The finance crisis has exposed the weaknesses of the global financial system. Economists are thinking about solutions and alternatives. Nobel laureate Muhammad Yunus, a pioneer of microcredit, has proven that it is possible to develop economically viable models which can contribute to the fight against poverty. The eminent economist recently recalled the beginnings at a conference about the future in Berlin.
Mohammad Yunus, founder of Grameen Bank
The world’s financial system is at a crossroads. Many are advocating that the crucial question should not be how to maximize profits but how to solve the problems of the world together to avoid going under together.
Experts are calling for more initiatives such as those put forward by peace laureate Muhammad Yunus.
Alongside his flagship Grameen Bank, Yunus has set up many social projects to help the poor.
Eradicating night blindness
“When we started our bank, we went from house to house talking to the women and we saw their children and one strange thing,” he recalled in Berlin.
“Very frequently we saw that the children were suffering from one particular disease -- night blindness. They could not see after sunset. The doctors told me this was a disease which happens if the child has vitamin A deficiencies.”
UNICEF had offered to give Yunus vitamin A tablets for free but he did not want to depend on free medicine which might later be taken away.
So he looked for an economically viable solution: “We would start selling vegetable seeds to the borrowers of the Grameen Bank and encourage them to grow vegetables and eat and feed the children.”
“’If there is any surplus left’, we said, ‘then you can sell it.’ Our borrowers liked the idea because we had beautiful seeds. Every package was one penny. Once they started growing them, they loved it.”
The sale of vegetable seeds also brought economic success. But what is most important to Yunus is that night blindness was eradicated in the whole of Bangladesh.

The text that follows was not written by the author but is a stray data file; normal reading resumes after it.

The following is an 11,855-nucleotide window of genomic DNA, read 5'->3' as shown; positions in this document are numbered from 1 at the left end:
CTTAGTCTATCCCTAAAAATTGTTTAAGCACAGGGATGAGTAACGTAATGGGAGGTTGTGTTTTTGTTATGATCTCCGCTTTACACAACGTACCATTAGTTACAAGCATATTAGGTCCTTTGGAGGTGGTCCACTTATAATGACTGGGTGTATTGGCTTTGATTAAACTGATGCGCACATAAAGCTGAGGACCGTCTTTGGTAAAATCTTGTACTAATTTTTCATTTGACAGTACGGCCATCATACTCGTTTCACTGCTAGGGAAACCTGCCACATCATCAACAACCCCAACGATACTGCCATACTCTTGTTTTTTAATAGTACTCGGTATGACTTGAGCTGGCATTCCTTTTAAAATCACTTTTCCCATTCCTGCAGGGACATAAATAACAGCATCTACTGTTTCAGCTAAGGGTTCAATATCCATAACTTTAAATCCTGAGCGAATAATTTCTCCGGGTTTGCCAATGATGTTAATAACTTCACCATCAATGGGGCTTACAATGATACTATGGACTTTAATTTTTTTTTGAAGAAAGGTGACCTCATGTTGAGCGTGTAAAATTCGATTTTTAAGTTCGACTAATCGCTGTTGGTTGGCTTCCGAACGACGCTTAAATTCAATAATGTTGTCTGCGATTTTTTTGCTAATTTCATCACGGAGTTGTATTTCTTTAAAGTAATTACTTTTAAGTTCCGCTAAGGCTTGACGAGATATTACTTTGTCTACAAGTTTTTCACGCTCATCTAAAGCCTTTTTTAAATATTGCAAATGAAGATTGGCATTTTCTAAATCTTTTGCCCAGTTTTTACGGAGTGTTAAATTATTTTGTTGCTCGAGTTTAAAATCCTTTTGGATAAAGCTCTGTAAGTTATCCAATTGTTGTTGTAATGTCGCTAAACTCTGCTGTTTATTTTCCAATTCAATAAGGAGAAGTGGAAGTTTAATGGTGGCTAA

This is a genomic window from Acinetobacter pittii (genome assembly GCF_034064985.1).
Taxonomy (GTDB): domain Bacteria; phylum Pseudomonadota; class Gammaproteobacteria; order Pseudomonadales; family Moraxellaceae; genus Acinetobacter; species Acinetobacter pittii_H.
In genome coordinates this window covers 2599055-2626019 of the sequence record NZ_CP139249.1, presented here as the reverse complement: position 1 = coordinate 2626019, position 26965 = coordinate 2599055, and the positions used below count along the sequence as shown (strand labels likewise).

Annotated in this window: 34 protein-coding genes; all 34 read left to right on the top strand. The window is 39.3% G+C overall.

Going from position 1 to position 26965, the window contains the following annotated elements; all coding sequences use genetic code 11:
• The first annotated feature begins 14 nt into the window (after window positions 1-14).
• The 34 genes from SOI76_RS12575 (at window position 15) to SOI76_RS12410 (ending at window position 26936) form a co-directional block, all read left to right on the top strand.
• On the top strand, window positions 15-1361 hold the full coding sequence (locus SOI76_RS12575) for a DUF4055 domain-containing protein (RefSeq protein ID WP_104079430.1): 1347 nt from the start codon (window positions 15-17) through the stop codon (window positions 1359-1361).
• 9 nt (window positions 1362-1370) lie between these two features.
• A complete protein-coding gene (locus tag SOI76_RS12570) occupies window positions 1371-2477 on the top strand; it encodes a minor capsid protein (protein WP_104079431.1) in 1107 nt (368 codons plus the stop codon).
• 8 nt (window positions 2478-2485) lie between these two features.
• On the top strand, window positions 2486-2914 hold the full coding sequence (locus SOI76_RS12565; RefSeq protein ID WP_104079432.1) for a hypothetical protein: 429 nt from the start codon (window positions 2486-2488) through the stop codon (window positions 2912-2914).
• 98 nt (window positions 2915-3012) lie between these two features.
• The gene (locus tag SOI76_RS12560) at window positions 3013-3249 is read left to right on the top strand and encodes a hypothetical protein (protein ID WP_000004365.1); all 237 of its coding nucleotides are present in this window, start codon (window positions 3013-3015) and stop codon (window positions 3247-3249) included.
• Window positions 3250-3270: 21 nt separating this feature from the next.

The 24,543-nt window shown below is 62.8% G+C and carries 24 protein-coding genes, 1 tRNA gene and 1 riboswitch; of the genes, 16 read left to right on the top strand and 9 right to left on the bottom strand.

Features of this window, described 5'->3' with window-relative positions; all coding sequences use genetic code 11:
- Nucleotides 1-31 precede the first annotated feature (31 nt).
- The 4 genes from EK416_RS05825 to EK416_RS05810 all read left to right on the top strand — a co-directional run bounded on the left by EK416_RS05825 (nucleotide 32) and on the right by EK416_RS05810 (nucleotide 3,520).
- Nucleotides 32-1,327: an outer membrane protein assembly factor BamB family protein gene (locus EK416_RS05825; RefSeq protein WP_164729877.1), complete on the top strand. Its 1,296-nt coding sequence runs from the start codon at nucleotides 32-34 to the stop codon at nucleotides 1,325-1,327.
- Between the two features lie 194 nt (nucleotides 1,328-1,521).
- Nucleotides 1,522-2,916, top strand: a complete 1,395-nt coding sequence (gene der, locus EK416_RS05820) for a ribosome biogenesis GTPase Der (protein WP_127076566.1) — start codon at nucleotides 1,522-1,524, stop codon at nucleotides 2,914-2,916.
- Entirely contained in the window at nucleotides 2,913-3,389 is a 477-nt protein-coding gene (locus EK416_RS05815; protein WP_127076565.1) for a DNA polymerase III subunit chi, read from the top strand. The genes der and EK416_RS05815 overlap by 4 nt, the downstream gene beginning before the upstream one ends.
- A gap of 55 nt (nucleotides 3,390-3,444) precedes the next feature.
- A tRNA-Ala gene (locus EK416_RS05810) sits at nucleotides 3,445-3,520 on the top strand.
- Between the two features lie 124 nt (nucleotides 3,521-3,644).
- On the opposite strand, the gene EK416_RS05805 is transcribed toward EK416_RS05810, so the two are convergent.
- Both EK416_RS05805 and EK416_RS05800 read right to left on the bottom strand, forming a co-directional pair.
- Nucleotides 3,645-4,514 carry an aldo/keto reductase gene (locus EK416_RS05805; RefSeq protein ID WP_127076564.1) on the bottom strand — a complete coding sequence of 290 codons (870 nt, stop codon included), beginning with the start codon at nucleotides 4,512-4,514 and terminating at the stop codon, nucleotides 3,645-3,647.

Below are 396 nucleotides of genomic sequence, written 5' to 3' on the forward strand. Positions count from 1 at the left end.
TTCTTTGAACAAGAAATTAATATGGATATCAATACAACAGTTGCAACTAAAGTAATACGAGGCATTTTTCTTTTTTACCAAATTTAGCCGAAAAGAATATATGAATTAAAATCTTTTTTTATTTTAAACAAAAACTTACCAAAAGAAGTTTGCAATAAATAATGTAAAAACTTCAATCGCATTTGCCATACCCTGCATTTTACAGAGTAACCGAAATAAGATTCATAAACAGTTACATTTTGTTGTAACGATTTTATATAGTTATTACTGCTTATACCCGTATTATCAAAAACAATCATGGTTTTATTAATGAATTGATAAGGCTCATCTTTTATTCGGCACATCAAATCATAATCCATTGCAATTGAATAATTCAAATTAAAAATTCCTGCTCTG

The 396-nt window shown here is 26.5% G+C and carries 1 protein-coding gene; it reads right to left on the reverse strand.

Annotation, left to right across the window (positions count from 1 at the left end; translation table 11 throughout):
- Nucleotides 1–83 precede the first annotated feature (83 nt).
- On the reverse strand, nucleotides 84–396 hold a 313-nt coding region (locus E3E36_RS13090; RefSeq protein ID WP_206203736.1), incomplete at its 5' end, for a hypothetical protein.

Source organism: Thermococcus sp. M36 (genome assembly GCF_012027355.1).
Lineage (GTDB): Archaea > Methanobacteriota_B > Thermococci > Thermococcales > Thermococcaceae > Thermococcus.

Grameenphone leads Bangladesh’s mobile phone market
Since then, Yunus has set up several successful projects and has become the leader on Bangladesh’s mobile phone market with Grameenphone.
He says that government officials were sceptical at first about his idea to sell credits to the poor so they could buy phones. They wondered why the poor would need phones, whom they would call and how they would dial the numbers.
Not expecting such questions, Yunus remembers he told them that “if pushing these numbers brings money, they will learn how to do it in ten minutes -- they are poor but they are not dumb.”
In the end, even Yunus was amazed how fast illiterate women picked up the modern technology.
Never undermine capacity of other people
300,000 women in Bangladesh’s villages now earn a living from facilitating telephone calls and once Yunus invited 30 of them to gather in one village.
“Everybody was so enthusiastic and talking about their new businesses. While we were talking, their phones were still ringing. Everyone was saying ‘you have to wait we are in a meeting’. And I suddenly remembered the dialogue with the government official.”
So he asked them if they had any problems pushing the numbers: “One woman stood up and said ‘Give the number to me and blindfold me -- if I cannot dial the number correctly, I will hand the phone over to you’.
“Then I wished that the government officials were present to see how easy it is for us to undermine the capacity of other people,” Yunus remembers.
Many experts believe that worldwide poverty and mass unemployment can be fought if more people put their faith in the “capacity of other people” and join together to promote social business over greed and profit.